Trail Riding at Red’s Meadow Ranch, Cilo, California

The Trail Rider contributors share their story about Trail Riding at Red's Meadow Ranch, Cilo, California.

The air was crisp on this early autumn morning as I peered out my vacation cabin window. My husband and I had just spent five days golfing and hiking in the quaint town of Graeagle, California. Graeagle is situated in the Sierra Valley with more than 22 lakes, the Feather River, and six golf courses.

On the last day, I had an opportunity to trail ride – something I’d always wanted to do in this picturesque wonderland. (We own two Quarter Horses, and use them for trail rides and the occasional parade.)

Ranch Welcome
In my pursuit of the perfect ride, I contacted three stables. All were closed for the season. I called one more number. A nice woman with a country accent answered the phone, “Red’s Meadow Ranch.” It was still open for trail rides, so I got directions.

To get there, I went into the mountains, crossing railroad tracks and onto what appeared to be an old logging road. After following this road for a few miles, I turned onto “C Rd,” which carried the stagecoach at the turn of the century. After a while, I came upon a sign that proclaimed “Red’s Meadow Ranch.”

I was greeted by a sweet woman, who informed me that she owned the place and had just turned 87. Her son was saddling the horses, so I walked down the path to meet him. He introduced himself as Rodger.

To my delight, one of the horses was a buckskin. My first childhood horse was a buckskin, and we just recently had to put down Drifter, my husband’s buckskin. Surely this must be a good omen. I noticed they had freeze brands on their necks, an indication that they were Mustang in origin. Rodger told me they were pure Spanish Barbs.

Rodger readied the horses for our trail ride, tying bright-orange ribbons on their manes, tails, and saddles. “These are so that hunters don’t mistake us for deer!” he explained.

Rich History
We started out along a fire road with Rodger in the lead. He said in a comforting voice, “Now, I don’t want you to worry about the bars. These horses aren’t afraid of bars.” The bars? Are we riding by a rowdy saloon? Are we crossing cattle guards? Then I realized that Rodger meant bears!

We rode single file. My mount was a surefooted, calm mare. As we rode, Rodger talked about his life. Ten years ago, he decided his “Ma” was getting older and it would be best if he quit riding rodeo and came home to help her. He brought his best friend, Red, with him, and Ma fell in love. She decided to sell her house in town and buy this small ranch, giving all three of them a job. If his mother hadn’t fallen in love with Red, the ranch would’ve never existed, so that’s why they named it after him.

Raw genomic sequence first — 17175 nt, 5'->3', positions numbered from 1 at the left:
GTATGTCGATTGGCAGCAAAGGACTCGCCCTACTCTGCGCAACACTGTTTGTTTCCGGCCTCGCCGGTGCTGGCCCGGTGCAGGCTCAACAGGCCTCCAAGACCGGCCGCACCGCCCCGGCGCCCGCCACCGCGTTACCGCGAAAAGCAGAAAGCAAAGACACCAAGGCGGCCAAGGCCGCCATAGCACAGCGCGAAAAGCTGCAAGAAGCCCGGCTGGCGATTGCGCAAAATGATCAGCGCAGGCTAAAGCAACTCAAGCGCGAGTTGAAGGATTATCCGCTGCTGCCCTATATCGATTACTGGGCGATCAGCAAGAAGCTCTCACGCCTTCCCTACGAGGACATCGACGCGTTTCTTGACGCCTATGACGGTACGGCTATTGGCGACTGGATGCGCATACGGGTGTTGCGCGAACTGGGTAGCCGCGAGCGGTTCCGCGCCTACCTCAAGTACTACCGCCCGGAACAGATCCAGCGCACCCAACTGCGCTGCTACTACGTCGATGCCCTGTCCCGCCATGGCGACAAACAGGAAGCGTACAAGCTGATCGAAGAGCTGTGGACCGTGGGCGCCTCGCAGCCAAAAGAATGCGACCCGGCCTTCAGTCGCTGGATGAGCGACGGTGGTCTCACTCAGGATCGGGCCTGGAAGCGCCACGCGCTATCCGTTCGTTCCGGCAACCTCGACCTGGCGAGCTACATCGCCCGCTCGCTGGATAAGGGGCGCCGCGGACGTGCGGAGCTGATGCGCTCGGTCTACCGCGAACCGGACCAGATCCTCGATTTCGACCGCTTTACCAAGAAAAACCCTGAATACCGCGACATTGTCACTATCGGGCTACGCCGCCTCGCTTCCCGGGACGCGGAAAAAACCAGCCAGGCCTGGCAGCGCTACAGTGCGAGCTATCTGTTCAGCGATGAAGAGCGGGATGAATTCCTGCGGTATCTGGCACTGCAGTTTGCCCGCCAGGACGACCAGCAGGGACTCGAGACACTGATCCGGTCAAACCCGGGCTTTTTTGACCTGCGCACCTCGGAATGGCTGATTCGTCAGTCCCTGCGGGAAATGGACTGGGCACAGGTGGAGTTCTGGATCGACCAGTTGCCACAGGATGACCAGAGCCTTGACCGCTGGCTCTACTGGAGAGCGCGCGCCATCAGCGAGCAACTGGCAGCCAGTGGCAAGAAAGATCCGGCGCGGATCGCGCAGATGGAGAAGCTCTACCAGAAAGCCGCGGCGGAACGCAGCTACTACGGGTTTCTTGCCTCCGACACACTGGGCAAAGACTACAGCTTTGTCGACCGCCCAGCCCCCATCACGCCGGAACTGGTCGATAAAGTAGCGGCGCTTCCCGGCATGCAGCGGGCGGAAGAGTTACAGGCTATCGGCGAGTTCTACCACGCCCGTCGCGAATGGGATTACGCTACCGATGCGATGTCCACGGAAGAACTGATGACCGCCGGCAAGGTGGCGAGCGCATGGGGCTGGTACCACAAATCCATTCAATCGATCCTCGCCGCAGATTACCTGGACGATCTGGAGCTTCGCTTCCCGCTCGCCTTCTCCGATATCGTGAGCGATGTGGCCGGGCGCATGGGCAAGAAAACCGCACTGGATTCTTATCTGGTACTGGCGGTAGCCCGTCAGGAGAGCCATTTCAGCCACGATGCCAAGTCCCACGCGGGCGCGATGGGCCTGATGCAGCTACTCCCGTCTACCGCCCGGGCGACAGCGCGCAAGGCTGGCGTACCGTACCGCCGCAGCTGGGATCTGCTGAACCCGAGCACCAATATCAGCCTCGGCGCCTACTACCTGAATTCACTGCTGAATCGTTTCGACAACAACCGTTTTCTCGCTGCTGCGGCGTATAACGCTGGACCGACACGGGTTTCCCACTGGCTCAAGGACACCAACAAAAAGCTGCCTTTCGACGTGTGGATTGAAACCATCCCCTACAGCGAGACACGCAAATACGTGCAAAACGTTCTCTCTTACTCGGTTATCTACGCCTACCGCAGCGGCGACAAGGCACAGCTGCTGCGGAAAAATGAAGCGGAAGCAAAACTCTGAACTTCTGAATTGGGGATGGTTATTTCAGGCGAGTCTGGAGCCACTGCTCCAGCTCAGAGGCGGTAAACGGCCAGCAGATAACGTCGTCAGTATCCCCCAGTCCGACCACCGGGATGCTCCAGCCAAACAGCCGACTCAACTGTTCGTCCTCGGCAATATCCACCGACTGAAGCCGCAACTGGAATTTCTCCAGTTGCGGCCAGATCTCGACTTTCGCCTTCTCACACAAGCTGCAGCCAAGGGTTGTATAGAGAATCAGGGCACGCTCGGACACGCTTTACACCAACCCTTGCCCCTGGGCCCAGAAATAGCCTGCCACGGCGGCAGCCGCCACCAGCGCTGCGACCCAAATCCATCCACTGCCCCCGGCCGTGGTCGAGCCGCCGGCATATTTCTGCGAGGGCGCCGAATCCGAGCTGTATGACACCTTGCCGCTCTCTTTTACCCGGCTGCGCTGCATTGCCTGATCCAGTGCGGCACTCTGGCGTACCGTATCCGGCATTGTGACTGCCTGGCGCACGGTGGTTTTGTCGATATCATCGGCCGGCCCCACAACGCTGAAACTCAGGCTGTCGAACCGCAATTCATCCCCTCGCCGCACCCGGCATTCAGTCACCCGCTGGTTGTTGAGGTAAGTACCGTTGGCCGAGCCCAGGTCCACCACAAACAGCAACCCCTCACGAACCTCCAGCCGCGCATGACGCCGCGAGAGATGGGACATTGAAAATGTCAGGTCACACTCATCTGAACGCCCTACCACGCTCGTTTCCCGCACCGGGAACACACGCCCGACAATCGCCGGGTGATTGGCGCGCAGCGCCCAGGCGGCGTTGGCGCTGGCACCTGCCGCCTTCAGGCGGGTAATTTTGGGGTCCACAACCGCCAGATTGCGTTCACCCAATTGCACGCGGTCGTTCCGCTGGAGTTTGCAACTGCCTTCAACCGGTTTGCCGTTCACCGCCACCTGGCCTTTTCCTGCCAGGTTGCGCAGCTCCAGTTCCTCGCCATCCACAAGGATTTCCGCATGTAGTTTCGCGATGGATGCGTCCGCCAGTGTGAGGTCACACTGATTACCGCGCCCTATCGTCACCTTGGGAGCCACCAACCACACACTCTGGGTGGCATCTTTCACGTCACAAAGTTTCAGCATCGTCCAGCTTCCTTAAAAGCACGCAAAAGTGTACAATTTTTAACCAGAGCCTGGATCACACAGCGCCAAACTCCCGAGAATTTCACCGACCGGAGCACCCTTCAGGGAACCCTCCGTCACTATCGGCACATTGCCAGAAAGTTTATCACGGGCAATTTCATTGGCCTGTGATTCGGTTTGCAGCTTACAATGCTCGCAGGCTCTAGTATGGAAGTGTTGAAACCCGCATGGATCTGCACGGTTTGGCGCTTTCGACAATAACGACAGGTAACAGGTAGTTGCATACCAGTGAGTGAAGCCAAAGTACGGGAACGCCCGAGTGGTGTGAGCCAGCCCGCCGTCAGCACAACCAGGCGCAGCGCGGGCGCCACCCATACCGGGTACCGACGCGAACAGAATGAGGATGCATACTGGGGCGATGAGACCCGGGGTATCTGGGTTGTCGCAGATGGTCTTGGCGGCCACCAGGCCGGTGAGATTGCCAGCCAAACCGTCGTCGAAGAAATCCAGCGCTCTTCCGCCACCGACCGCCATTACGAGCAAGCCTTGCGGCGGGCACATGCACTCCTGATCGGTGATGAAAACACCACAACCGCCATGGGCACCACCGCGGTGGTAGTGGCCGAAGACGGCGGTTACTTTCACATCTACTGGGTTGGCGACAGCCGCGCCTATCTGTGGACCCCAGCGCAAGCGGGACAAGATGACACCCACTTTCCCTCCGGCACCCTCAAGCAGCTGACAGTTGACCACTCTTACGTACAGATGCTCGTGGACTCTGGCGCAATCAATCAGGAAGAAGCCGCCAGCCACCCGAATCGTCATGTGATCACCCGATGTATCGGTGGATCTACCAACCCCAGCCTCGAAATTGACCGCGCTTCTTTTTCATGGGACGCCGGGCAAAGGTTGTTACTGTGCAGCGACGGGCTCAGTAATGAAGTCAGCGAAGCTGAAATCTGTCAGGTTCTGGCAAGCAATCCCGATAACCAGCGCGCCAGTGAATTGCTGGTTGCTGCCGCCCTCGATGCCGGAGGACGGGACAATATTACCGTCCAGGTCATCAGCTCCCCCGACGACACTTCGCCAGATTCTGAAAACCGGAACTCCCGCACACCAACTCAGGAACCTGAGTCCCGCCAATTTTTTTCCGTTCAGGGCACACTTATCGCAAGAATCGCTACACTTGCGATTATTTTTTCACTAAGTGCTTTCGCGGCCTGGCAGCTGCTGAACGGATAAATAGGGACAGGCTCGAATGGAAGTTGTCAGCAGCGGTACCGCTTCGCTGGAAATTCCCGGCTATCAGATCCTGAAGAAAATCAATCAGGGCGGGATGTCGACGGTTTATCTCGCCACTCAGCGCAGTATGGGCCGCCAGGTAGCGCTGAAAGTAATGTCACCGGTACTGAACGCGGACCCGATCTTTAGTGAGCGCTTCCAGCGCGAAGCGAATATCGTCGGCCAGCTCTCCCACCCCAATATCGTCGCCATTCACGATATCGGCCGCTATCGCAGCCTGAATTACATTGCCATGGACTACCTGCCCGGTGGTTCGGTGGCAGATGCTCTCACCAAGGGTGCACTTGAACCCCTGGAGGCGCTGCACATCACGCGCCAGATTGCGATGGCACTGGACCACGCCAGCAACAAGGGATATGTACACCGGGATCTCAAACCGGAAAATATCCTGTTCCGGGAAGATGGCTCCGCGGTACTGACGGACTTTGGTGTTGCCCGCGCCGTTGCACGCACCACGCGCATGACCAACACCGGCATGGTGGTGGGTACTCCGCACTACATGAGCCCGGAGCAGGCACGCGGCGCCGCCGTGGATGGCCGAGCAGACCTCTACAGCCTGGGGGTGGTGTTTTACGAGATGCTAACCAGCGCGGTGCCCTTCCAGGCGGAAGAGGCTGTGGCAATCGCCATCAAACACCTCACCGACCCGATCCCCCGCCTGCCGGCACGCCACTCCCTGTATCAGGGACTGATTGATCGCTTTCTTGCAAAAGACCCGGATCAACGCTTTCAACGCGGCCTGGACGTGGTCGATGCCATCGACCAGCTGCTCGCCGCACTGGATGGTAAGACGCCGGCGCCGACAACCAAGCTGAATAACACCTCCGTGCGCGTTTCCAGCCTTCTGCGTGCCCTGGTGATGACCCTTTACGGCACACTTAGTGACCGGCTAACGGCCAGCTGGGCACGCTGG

Rodger told stories of how he and Red rode rodeo in Montana, Idaho, Utah, and Nevada. Red was one of the best hazers on the circuit. Once, Red had saved his life in the Bitterroot Mountains, and had truly become his most precious friend. I wondered where Red was and if I would meet this authentic cowboy before I left.

We came to a beautiful meadow with a running creek. He showed me a beaver dam made from trees downed by sharp beaver teeth. After navigating through a willow thicket, we ended up on a narrow road that was the old single-gauge Sierra Valley Railroad line.

A man named J.L. Brown got permission to build this line from President Lincoln himself. Brown had started a gold-mining town – called Claireville after his daughter – that once had a larger population than Sacramento or San Francisco. Gold had driven men crazy for centuries, and we were riding through a forgotten California segment of it.

Meeting Red
As our ride continued, Rodger shared with me his concerns that Red was going to pass away soon, since he was getting up in years. My curiosity finally got the best of me, and I asked where Red was.

Rodger turned around in his saddle and exclaimed, “Where’s Red? You ask where’s Red? Well Red is right here!” pointing down to his horse! Of course, Red is his horse! He was a vivid red chestnut with four white socks. It all began to make sense. It turned out that Red was 30 years old and still going strong.

As our ride was ending, we rode by parcels of land that were under development. Rodger told me progress was closing in on Red’s Meadow Ranch. As I peered with respect at his kind, weathered face, I was sad for this lovely mountain man.

I can’t wait for next summer so I can go back and do the ride to Claireville. I can only pray that Red will be there, waiting to lead me on another adventure.

For more information about trail rides at Red’s Meadow Ranch, call (530) 836-1866, or send an e-mail to

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